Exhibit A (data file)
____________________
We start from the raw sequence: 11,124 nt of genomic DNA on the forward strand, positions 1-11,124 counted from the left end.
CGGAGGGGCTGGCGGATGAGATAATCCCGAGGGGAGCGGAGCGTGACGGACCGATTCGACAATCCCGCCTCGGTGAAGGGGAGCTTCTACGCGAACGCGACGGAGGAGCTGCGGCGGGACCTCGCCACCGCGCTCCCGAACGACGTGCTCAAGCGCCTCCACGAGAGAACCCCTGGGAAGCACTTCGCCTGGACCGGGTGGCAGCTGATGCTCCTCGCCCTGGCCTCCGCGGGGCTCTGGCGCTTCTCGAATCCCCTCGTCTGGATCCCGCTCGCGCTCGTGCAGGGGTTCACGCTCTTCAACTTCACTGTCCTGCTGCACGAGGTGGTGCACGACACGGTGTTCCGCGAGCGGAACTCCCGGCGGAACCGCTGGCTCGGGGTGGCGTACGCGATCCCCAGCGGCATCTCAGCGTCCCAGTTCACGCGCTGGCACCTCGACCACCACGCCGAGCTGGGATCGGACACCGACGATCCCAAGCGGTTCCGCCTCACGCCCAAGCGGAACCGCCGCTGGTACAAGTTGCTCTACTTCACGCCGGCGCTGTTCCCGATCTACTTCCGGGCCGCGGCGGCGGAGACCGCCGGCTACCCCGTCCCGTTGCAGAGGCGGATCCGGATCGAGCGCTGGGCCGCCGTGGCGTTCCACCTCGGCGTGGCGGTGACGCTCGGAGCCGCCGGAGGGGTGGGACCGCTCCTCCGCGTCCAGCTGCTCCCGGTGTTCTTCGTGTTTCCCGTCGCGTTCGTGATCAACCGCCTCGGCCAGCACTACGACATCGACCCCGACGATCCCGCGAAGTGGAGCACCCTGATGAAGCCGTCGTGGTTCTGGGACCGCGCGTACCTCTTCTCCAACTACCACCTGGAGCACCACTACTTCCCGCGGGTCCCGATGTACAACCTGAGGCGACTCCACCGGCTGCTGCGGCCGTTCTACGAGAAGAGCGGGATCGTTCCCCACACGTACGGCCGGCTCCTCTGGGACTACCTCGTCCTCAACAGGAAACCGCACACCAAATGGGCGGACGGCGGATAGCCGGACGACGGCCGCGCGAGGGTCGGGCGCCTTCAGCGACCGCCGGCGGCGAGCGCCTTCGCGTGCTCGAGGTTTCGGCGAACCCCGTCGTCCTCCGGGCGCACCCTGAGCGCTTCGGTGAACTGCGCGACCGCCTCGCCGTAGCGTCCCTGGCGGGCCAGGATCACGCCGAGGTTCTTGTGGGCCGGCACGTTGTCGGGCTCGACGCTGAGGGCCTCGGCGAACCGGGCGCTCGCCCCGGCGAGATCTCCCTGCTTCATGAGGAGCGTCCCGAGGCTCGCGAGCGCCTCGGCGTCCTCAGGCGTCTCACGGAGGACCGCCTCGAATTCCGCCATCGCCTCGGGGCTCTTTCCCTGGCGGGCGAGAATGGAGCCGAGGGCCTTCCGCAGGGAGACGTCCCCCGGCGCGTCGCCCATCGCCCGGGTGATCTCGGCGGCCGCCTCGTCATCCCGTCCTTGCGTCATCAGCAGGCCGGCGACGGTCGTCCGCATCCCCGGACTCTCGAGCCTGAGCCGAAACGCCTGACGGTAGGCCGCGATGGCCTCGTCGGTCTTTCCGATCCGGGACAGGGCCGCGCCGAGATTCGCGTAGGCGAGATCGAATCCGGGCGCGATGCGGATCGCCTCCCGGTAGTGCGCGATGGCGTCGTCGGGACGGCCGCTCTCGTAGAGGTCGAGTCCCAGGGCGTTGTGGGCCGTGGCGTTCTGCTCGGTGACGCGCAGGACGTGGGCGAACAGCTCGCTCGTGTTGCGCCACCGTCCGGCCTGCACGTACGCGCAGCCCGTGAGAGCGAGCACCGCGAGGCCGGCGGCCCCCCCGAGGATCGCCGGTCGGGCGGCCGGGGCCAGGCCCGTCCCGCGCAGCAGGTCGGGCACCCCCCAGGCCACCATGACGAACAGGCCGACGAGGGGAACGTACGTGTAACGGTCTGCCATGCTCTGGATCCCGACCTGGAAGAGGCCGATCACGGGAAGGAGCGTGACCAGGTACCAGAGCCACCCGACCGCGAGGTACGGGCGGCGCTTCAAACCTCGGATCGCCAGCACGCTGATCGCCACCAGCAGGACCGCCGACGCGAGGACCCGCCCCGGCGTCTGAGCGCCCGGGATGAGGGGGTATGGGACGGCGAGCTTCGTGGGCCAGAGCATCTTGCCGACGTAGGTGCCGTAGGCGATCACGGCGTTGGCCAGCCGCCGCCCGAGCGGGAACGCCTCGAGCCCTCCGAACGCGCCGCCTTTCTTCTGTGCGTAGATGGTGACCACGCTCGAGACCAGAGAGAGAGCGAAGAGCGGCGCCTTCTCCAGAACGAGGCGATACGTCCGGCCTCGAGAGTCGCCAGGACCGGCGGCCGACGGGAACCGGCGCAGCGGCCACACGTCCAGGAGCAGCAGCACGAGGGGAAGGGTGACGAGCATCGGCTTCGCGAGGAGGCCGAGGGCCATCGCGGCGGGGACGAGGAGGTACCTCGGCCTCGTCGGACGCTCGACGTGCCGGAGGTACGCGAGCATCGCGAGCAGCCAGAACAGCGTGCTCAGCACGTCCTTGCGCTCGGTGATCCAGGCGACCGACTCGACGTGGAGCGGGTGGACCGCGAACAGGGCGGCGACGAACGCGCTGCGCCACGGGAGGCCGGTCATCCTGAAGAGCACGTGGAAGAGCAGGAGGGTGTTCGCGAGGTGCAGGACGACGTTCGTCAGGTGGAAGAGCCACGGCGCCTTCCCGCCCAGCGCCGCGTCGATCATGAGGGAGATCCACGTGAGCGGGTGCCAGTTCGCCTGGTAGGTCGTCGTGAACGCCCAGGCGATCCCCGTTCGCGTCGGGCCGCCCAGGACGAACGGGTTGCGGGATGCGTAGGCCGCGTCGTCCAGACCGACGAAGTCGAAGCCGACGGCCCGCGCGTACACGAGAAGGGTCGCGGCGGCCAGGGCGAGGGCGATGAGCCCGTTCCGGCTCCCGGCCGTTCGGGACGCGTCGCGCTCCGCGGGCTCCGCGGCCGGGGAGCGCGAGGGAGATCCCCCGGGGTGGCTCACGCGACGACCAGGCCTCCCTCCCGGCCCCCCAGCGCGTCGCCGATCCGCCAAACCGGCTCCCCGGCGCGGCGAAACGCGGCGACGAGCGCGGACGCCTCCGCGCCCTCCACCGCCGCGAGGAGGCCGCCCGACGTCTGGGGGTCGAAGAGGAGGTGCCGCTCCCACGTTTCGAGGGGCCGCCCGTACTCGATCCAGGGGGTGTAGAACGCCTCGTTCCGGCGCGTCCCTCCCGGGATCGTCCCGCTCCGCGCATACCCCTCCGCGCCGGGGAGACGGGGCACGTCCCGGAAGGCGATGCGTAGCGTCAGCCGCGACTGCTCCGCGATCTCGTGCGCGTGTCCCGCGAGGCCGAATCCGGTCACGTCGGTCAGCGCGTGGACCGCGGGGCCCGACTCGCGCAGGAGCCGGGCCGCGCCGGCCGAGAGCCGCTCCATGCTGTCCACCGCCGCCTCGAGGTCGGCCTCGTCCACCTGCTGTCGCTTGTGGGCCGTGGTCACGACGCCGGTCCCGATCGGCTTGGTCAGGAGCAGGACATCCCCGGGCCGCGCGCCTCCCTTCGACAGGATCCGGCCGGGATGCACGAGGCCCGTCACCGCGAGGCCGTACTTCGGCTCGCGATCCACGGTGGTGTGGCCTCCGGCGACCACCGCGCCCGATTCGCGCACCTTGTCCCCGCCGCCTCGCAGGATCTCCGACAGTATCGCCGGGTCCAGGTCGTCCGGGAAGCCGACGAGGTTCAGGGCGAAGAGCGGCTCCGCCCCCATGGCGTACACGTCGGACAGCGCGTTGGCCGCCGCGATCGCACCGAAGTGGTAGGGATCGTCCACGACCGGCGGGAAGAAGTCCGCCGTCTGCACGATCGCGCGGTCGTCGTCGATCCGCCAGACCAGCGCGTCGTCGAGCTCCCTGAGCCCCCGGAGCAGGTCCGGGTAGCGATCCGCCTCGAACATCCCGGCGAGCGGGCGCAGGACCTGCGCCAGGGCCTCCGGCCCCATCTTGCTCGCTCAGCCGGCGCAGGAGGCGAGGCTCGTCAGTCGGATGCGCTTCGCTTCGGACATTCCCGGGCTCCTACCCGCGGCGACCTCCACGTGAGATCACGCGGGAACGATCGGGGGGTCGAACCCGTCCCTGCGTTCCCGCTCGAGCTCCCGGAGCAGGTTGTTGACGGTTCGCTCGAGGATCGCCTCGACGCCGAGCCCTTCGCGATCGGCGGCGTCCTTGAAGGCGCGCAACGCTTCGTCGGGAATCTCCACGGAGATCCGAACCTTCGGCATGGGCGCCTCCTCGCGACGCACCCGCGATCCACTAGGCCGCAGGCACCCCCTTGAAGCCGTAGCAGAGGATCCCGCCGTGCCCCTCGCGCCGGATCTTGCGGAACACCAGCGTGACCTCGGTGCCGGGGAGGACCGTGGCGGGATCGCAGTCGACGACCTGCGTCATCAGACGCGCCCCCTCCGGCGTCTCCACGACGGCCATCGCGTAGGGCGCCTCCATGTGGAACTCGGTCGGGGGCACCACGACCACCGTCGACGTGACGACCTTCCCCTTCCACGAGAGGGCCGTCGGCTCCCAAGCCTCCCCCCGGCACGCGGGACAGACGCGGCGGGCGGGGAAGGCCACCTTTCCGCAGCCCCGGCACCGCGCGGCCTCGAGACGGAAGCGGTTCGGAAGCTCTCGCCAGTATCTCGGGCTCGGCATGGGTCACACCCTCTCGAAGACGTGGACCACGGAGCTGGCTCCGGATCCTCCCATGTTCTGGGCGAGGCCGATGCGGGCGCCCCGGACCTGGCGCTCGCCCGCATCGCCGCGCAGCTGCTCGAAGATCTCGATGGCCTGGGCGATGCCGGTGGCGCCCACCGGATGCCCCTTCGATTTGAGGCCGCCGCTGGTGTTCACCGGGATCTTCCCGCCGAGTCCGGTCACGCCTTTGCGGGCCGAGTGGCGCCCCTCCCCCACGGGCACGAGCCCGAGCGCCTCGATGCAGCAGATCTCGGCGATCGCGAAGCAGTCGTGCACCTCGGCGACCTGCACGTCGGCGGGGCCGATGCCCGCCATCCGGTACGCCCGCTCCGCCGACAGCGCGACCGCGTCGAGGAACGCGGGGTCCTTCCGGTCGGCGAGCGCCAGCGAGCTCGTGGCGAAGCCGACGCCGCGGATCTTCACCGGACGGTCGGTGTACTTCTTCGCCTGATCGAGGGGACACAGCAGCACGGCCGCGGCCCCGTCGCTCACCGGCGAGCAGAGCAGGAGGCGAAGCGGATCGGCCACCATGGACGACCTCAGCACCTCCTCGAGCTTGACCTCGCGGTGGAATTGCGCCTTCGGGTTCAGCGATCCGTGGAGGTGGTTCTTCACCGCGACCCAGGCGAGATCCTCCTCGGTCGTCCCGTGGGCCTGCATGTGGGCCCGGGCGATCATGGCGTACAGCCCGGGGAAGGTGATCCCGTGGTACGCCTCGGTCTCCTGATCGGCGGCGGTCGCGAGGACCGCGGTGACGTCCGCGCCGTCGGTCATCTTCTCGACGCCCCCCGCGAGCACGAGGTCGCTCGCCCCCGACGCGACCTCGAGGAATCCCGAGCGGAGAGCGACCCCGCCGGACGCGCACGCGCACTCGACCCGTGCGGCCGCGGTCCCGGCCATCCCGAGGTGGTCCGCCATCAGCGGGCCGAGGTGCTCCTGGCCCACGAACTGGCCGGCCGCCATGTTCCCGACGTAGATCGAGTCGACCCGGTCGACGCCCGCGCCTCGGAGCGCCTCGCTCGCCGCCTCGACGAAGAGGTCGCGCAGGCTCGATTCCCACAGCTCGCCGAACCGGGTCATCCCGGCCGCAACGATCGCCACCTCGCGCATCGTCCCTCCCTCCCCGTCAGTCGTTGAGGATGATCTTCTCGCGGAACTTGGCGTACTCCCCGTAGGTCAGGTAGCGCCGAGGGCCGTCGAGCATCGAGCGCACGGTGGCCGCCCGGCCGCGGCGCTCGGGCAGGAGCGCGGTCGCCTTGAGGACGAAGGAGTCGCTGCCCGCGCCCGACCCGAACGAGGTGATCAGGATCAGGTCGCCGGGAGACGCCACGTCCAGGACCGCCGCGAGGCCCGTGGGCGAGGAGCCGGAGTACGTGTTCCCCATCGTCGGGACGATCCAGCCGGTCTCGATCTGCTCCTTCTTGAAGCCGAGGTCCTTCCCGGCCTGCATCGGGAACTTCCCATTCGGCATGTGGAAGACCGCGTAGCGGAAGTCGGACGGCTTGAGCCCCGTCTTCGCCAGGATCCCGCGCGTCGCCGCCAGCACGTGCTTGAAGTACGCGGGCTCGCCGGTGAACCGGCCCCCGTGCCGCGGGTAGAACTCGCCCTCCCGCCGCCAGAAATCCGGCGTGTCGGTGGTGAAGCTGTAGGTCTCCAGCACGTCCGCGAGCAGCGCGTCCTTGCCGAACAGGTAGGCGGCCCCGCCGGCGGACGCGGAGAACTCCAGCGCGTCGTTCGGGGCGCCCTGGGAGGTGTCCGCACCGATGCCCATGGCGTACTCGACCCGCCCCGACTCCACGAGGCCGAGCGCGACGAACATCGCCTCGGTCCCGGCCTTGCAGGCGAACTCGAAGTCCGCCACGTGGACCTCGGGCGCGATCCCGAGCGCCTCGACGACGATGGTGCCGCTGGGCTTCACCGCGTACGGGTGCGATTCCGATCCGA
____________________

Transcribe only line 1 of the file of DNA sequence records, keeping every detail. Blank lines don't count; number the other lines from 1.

We start from the raw sequence: 11,124 nt of genomic DNA on the forward strand, positions 1-11,124 counted from the left end.